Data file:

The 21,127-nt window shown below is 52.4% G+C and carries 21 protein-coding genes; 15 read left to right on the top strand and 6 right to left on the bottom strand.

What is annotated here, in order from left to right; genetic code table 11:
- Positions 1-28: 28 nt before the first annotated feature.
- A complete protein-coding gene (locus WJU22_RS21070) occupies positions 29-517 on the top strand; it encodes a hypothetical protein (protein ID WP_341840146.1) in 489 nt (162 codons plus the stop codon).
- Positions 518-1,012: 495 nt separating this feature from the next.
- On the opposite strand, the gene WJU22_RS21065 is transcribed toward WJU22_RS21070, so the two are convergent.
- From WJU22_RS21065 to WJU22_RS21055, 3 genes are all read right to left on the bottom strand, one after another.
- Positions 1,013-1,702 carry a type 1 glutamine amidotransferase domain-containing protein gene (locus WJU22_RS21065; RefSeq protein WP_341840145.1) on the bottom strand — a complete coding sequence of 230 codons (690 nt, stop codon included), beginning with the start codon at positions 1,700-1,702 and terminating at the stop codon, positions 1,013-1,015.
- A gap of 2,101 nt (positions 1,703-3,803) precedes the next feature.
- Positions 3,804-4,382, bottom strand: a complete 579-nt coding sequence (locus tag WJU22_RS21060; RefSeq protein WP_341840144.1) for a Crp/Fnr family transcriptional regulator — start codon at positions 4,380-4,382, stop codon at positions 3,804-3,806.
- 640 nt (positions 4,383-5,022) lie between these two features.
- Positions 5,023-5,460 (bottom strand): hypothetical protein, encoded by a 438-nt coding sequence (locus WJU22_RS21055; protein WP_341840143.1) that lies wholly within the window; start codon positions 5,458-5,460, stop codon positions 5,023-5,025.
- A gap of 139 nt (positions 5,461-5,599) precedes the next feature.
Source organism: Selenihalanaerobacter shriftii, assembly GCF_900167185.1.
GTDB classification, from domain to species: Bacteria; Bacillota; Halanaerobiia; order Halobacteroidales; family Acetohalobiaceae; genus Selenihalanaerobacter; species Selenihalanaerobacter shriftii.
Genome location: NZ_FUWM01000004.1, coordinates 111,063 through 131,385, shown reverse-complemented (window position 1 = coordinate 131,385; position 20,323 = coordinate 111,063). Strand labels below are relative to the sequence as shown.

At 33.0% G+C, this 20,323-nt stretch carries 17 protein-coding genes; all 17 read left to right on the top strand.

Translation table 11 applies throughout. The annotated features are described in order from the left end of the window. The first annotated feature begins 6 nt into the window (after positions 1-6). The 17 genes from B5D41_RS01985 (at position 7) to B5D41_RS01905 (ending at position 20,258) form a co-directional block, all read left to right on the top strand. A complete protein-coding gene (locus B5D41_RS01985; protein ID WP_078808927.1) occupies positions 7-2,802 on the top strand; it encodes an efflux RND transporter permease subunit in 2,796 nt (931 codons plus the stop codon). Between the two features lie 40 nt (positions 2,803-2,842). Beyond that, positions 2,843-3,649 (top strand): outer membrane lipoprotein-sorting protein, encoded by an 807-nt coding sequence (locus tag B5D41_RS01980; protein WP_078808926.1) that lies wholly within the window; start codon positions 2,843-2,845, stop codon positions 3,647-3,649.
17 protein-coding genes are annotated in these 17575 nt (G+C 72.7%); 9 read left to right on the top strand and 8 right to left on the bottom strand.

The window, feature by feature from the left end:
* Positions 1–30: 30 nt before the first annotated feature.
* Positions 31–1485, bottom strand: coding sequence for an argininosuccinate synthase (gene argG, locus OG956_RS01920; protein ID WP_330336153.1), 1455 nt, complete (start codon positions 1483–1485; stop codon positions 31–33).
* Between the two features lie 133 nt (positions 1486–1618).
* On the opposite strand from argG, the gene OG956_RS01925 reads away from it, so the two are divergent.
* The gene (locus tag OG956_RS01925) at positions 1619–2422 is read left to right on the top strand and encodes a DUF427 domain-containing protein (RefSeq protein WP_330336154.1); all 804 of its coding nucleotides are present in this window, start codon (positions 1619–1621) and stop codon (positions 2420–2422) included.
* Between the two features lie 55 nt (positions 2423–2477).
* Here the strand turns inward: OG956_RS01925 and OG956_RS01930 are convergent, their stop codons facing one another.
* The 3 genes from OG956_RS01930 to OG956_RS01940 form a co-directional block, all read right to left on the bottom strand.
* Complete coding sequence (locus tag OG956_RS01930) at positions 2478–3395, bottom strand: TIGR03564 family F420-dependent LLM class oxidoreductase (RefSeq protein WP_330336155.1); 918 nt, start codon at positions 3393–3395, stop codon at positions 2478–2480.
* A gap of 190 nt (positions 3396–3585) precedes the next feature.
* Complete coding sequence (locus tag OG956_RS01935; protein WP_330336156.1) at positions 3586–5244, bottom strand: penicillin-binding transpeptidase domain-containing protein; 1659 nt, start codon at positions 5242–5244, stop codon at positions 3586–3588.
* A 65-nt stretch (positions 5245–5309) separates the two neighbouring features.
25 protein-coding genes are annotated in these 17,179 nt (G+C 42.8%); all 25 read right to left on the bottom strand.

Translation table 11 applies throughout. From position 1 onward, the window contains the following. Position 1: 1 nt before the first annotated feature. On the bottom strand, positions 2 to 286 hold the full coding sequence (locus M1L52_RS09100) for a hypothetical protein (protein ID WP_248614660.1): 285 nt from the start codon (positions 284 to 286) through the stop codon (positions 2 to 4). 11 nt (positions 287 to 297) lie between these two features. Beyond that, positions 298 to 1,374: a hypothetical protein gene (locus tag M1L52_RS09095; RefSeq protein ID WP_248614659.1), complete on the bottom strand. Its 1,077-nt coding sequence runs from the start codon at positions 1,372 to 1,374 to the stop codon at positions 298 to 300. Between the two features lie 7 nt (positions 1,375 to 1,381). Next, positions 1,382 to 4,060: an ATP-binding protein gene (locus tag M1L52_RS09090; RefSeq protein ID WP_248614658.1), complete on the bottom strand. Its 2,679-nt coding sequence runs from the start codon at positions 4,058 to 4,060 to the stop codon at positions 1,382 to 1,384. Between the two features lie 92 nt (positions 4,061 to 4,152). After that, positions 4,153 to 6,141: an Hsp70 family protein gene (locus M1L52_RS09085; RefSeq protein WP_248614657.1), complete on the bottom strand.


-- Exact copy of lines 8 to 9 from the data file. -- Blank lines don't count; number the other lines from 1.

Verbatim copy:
- Positions 1,013-1,702 carry a type 1 glutamine amidotransferase domain-containing protein gene (locus WJU22_RS21065; RefSeq protein WP_341840145.1) on the bottom strand — a complete coding sequence of 230 codons (690 nt, stop codon included), beginning with the start codon at positions 1,700-1,702 and terminating at the stop codon, positions 1,013-1,015.
- A gap of 2,101 nt (positions 1,703-3,803) precedes the next feature.